Economists Kahneman and Tversky first published about this topic in 1984 after conducting a series of experiments that demonstrated how people feel worse about the pain that comes with loss than they do about the pleasure that comes with an equal gain. In general, people tend to fear a loss twice as much as they are likely to welcome an equivalent gain. This means that the anticipated devastating loss that comes with changing worship style or spending time and money on outreach instead of social events can be enough to override the pleasant thought of children running through the halls once more or even impacting lives and eternities. Further research has indicated that this irrational thought process occurs because regions of the brain that process value and reward are silenced more when we evaluate a potential loss than they are activated when we assess a similar-sized gain. Brain reactions that are stronger with loss can even be used to predict people’s behavior—whether it’s becoming emotional over donating the sweaters or starting a shouting match about moving the organ.

A few years ago, I met with a church who was praying about allowing a new church to be planted in their building. At the meeting, as the church plant talked excitedly of events and classes and new life, two congregation members kept bringing up their struggle with having food and drink in their sacred space. It was clear that loss of control over the building in the form of rules was a hurdle that would be very difficult to overcome, no matter how many would attend worship in the building. To those on the outside, it may have seemed irrational that coffee and cake in the sanctuary would cause this congregation to lose out on such an opportunity. But when you’re the one facing the loss, you understand its power.

3 Things You Can Do When Your Church Fears Loss

However, while loss aversion is a force to be reckoned with, it is also power to be harnessed.  The good news is that when you’re working with a congregation that is hesitant to do anything different, though they may be staring into the eyes of the angel of death known as church closure, loss aversion can be transformed to propel towards expanding the Kingdom.

1. Acknowledge it.

One of the worst things you can do with a dying congregation is to make up a win-win situation. That only results in broken promises and disappointment. Loss is real and has a 100% chance of occurring when a congregation makes a change. There is no way to hold on and let go at the same time. Name the specific losses you will face—whether they are concrete like pew cushions or conceptual like control.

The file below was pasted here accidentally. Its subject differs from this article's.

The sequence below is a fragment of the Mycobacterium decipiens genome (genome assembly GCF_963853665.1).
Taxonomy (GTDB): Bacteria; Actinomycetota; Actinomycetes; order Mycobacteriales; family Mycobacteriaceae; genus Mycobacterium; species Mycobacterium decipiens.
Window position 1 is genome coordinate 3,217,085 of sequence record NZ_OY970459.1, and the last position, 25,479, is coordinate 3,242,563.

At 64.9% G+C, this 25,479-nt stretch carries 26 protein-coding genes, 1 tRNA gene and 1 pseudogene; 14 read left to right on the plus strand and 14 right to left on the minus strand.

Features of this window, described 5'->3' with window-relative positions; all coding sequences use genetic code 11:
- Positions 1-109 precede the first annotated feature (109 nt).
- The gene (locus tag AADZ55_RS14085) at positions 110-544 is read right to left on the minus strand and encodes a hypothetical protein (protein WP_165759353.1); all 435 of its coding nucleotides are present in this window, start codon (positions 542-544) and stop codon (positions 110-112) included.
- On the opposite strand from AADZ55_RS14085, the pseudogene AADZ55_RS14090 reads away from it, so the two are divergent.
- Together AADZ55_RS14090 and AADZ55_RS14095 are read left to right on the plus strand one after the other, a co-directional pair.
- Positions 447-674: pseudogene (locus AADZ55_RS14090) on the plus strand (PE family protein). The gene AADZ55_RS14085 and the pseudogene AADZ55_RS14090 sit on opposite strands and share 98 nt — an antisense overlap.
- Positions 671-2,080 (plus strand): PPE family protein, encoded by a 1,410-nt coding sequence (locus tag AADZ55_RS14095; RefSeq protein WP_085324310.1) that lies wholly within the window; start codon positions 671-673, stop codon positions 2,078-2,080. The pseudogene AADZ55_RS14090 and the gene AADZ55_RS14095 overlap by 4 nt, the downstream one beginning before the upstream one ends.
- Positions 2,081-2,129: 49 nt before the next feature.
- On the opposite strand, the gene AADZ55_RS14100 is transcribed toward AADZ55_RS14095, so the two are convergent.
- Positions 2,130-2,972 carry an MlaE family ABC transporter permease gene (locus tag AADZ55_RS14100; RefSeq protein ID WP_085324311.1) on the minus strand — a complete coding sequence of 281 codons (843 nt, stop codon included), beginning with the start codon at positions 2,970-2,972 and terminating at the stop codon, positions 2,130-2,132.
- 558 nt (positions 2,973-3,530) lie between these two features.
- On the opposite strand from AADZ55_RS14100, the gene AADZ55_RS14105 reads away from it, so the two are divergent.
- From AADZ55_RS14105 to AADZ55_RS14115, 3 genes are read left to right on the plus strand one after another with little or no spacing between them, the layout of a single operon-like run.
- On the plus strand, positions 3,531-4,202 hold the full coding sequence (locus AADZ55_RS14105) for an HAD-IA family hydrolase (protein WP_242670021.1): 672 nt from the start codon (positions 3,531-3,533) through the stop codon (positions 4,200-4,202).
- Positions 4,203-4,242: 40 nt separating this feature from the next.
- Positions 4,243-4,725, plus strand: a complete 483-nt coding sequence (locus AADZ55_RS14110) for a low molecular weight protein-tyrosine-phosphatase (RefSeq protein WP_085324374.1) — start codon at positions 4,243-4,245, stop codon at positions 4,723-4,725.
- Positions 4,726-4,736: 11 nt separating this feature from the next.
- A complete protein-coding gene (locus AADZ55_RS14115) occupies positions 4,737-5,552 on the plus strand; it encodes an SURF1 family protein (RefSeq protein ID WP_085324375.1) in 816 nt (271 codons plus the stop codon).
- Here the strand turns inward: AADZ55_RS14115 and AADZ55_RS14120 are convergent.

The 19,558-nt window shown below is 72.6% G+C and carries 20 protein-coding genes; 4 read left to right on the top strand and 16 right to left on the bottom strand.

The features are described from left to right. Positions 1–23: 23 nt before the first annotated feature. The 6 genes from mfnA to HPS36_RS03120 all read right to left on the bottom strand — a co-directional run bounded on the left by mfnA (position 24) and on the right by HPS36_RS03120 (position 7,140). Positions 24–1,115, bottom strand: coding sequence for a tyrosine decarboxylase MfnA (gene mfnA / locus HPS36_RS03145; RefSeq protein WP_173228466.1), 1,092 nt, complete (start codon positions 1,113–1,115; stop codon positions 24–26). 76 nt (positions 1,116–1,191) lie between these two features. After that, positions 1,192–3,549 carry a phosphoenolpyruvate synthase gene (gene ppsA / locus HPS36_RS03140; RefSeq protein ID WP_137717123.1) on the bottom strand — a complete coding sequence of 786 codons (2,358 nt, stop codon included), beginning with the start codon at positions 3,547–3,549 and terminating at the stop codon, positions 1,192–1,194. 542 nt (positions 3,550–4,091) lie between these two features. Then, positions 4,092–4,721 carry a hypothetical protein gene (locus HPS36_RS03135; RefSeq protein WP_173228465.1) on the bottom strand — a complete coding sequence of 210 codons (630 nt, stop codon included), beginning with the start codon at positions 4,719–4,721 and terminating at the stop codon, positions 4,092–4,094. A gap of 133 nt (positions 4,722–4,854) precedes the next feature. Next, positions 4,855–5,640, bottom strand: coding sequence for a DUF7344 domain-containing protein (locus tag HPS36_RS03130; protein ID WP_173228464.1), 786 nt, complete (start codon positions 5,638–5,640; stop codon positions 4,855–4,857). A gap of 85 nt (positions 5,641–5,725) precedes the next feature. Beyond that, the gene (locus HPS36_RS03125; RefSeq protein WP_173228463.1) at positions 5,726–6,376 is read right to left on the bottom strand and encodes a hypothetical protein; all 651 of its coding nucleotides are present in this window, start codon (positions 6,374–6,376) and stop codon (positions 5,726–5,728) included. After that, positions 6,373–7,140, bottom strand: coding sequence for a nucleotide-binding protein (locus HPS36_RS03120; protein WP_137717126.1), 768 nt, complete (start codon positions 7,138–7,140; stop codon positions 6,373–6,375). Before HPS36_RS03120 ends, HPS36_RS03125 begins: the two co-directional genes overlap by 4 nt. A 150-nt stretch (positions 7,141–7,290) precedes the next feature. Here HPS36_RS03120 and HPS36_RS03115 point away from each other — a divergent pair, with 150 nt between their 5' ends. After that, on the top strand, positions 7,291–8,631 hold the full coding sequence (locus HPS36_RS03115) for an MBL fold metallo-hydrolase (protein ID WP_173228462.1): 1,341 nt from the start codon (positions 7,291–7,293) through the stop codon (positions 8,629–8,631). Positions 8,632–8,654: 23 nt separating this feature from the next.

2. Frame it.

Kahneman and Tversky explain that we decide differently depending on whether a choice is framed as a gain or as a loss. When a choice is framed as a loss, we tend to be more risk-seeking in our preferences. However, when the same choice is framed as a gain, we tend to become risk averse. It’s actually the opposite of what we would think—cajoling and bargaining might actually defeat our purpose. When we look at the gospels, Jesus is recorded to be very upfront about the cost—and loss—of discipleship when he spoke with people who were wanting to follow him. It probably confused lots of them, but it was probably also oddly attractive.

3. Wait for it.

For some congregations, change will only be possible when the pain of the possibility of their church closing is so great that it becomes the driving force behind willingness to change. Unfortunately, by the time many churches reach this threshold, resources, people, and pastors have been exhausted and may not have the ability to implement the needed change. The key is persistence without force. Jesus never forced anyone to follow; even with the disciples who wound up leaving all they had, his method was invitation. Sometimes people need time for them to frame the loss themselves, or even talk to those who have been in a similar situation before they can step out themselves.

Loss aversion may quake beneath the surface of our decision-making, but the fear of death doesn’t have to prevent new life from springing forth.  In a time of head-spinning change in both the Church and the world, it’s our Kingdom calling to believe and remain obedient in the practice of resurrection, even when it means facing loss.

After all—we know the One who’s already won.

It’s our Kingdom calling to believe and remain obedient in the practice of resurrection, even when it means facing loss. After all—we know the One who’s already won. Share on X